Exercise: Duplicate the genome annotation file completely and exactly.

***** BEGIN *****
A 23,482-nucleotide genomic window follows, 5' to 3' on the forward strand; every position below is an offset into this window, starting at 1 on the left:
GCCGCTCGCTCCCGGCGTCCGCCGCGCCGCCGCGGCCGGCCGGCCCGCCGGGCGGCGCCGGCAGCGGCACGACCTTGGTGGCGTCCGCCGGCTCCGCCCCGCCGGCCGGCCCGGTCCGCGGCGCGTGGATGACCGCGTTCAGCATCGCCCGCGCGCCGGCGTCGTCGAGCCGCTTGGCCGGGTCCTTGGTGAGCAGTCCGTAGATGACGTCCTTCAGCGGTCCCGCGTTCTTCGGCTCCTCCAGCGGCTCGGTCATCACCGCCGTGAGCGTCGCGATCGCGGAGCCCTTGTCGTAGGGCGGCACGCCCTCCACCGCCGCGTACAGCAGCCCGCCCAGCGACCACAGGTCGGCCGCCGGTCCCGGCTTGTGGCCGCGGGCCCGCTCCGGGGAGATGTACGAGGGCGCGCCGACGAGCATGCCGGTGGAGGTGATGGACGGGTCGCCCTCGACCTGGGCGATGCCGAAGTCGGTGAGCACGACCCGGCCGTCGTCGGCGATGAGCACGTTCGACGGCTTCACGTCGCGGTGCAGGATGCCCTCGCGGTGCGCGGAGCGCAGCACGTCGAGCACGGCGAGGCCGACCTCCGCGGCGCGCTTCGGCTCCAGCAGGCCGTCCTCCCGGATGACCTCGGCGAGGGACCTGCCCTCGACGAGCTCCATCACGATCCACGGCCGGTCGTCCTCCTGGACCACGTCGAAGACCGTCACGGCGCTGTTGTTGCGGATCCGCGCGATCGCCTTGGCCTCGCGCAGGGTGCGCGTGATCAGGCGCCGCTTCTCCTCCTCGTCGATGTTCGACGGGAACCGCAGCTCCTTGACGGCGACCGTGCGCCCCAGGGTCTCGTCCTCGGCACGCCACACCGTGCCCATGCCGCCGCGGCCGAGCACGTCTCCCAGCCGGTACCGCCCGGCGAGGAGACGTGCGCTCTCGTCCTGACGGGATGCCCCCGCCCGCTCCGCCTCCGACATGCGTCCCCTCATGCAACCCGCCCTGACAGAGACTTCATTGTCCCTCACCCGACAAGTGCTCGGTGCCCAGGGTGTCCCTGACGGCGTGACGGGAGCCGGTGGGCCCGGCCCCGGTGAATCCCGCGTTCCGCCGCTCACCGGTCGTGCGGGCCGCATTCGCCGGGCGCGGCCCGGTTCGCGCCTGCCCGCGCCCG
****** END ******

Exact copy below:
A 23,482-nucleotide genomic window follows, 5' to 3' on the forward strand; every position below is an offset into this window, starting at 1 on the left:
GCCGCTCGCTCCCGGCGTCCGCCGCGCCGCCGCGGCCGGCCGGCCCGCCGGGCGGCGCCGGCAGCGGCACGACCTTGGTGGCGTCCGCCGGCTCCGCCCCGCCGGCCGGCCCGGTCCGCGGCGCGTGGATGACCGCGTTCAGCATCGCCCGCGCGCCGGCGTCGTCGAGCCGCTTGGCCGGGTCCTTGGTGAGCAGTCCGTAGATGACGTCCTTCAGCGGTCCCGCGTTCTTCGGCTCCTCCAGCGGCTCGGTCATCACCGCCGTGAGCGTCGCGATCGCGGAGCCCTTGTCGTAGGGCGGCACGCCCTCCACCGCCGCGTACAGCAGCCCGCCCAGCGACCACAGGTCGGCCGCCGGTCCCGGCTTGTGGCCGCGGGCCCGCTCCGGGGAGATGTACGAGGGCGCGCCGACGAGCATGCCGGTGGAGGTGATGGACGGGTCGCCCTCGACCTGGGCGATGCCGAAGTCGGTGAGCACGACCCGGCCGTCGTCGGCGATGAGCACGTTCGACGGCTTCACGTCGCGGTGCAGGATGCCCTCGCGGTGCGCGGAGCGCAGCACGTCGAGCACGGCGAGGCCGACCTCCGCGGCGCGCTTCGGCTCCAGCAGGCCGTCCTCCCGGATGACCTCGGCGAGGGACCTGCCCTCGACGAGCTCCATCACGATCCACGGCCGGTCGTCCTCCTGGACCACGTCGAAGACCGTCACGGCGCTGTTGTTGCGGATCCGCGCGATCGCCTTGGCCTCGCGCAGGGTGCGCGTGATCAGGCGCCGCTTCTCCTCCTCGTCGATGTTCGACGGGAACCGCAGCTCCTTGACGGCGACCGTGCGCCCCAGGGTCTCGTCCTCGGCACGCCACACCGTGCCCATGCCGCCGCGGCCGAGCACGTCTCCCAGCCGGTACCGCCCGGCGAGGAGACGTGCGCTCTCGTCCTGACGGGATGCCCCCGCCCGCTCCGCCTCCGACATGCGTCCCCTCATGCAACCCGCCCTGACAGAGACTTCATTGTCCCTCACCCGACAAGTGCTCGGTGCCCAGGGTGTCCCTGACGGCGTGACGGGAGCCGGTGGGCCCGGCCCCGGTGAATCCCGCGTTCCGCCGCTCACCGGTCGTGCGGGCCGCATTCGCCGGGCGCGGCCCGGTTCGCGCCTGCCCGCGCCCG